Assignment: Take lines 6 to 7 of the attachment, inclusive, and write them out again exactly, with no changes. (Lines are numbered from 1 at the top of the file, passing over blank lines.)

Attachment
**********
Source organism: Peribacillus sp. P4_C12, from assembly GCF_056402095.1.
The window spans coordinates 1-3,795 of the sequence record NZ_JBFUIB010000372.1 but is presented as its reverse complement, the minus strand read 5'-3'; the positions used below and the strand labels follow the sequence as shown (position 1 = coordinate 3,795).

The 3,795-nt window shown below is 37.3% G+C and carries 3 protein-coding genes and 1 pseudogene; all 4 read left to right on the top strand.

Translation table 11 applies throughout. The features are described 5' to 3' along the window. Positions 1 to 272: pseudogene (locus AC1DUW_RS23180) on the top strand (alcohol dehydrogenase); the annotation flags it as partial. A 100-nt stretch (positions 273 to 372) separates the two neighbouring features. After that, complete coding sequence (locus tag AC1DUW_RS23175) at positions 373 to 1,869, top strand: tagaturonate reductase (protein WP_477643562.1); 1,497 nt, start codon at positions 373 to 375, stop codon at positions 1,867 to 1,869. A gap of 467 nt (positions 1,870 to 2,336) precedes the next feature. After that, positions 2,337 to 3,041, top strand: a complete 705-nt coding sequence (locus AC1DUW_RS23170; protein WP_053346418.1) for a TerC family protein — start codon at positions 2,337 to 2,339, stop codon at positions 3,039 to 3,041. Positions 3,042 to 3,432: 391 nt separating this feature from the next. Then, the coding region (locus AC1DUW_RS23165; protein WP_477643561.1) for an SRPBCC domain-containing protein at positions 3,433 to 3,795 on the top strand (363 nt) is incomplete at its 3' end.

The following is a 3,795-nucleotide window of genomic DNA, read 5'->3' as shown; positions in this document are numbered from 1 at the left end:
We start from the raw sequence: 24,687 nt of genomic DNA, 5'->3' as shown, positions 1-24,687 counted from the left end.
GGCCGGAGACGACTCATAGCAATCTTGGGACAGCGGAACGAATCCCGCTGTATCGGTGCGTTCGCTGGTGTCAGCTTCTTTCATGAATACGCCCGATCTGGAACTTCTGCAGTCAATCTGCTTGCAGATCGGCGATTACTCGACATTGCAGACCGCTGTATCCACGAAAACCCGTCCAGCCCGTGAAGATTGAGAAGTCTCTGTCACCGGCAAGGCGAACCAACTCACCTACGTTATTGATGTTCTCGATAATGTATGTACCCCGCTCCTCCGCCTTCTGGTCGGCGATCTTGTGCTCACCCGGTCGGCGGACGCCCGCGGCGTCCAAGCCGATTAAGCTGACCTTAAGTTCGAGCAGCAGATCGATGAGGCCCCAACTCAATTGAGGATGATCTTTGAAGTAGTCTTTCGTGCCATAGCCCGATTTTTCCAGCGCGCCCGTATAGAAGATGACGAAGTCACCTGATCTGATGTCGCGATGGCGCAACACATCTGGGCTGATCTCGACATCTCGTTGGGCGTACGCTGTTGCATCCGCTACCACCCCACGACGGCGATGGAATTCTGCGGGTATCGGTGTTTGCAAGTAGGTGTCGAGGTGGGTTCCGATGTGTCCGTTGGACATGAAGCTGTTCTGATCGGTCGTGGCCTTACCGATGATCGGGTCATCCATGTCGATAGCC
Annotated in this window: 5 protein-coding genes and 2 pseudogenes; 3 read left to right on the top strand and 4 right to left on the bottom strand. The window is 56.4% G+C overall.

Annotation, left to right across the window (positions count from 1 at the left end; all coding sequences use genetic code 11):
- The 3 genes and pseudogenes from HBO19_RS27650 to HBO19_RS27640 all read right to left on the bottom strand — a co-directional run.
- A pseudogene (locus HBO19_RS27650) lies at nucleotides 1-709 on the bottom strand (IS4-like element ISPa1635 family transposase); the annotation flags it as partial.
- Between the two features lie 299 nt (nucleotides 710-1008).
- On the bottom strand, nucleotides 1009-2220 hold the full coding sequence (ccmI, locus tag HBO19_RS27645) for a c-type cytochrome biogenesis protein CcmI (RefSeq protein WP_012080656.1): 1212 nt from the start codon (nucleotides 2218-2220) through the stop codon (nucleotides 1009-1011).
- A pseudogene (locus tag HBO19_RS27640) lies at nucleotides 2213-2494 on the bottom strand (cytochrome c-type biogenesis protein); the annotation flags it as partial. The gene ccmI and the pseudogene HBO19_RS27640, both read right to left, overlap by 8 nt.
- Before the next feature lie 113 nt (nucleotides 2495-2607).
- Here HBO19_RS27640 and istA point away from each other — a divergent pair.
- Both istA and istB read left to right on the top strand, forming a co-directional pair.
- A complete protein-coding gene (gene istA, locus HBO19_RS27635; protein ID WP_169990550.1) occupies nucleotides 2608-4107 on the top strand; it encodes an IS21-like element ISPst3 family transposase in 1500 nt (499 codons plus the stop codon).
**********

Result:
We start from the raw sequence: 24,687 nt of genomic DNA, 5'->3' as shown, positions 1-24,687 counted from the left end.
GGCCGGAGACGACTCATAGCAATCTTGGGACAGCGGAACGAATCCCGCTGTATCGGTGCGTTCGCTGGTGTCAGCTTCTTTCATGAATACGCCCGATCTGGAACTTCTGCAGTCAATCTGCTTGCAGATCGGCGATTACTCGACATTGCAGACCGCTGTATCCACGAAAACCCGTCCAGCCCGTGAAGATTGAGAAGTCTCTGTCACCGGCAAGGCGAACCAACTCACCTACGTTATTGATGTTCTCGATAATGTATGTACCCCGCTCCTCCGCCTTCTGGTCGGCGATCTTGTGCTCACCCGGTCGGCGGACGCCCGCGGCGTCCAAGCCGATTAAGCTGACCTTAAGTTCGAGCAGCAGATCGATGAGGCCCCAACTCAATTGAGGATGATCTTTGAAGTAGTCTTTCGTGCCATAGCCCGATTTTTCCAGCGCGCCCGTATAGAAGATGACGAAGTCACCTGATCTGATGTCGCGATGGCGCAACACATCTGGGCTGATCTCGACATCTCGTTGGGCGTACGCTGTTGCATCCGCTACCACCCCACGACGGCGATGGAATTCTGCGGGTATCGGTGTTTGCAAGTAGGTGTCGAGGTGGGTTCCGATGTGTCCGTTGGACATGAAGCTGTTCTGATCGGTCGTGGCCTTACCGATGATCGGGTCATCCATGTCGATAGCC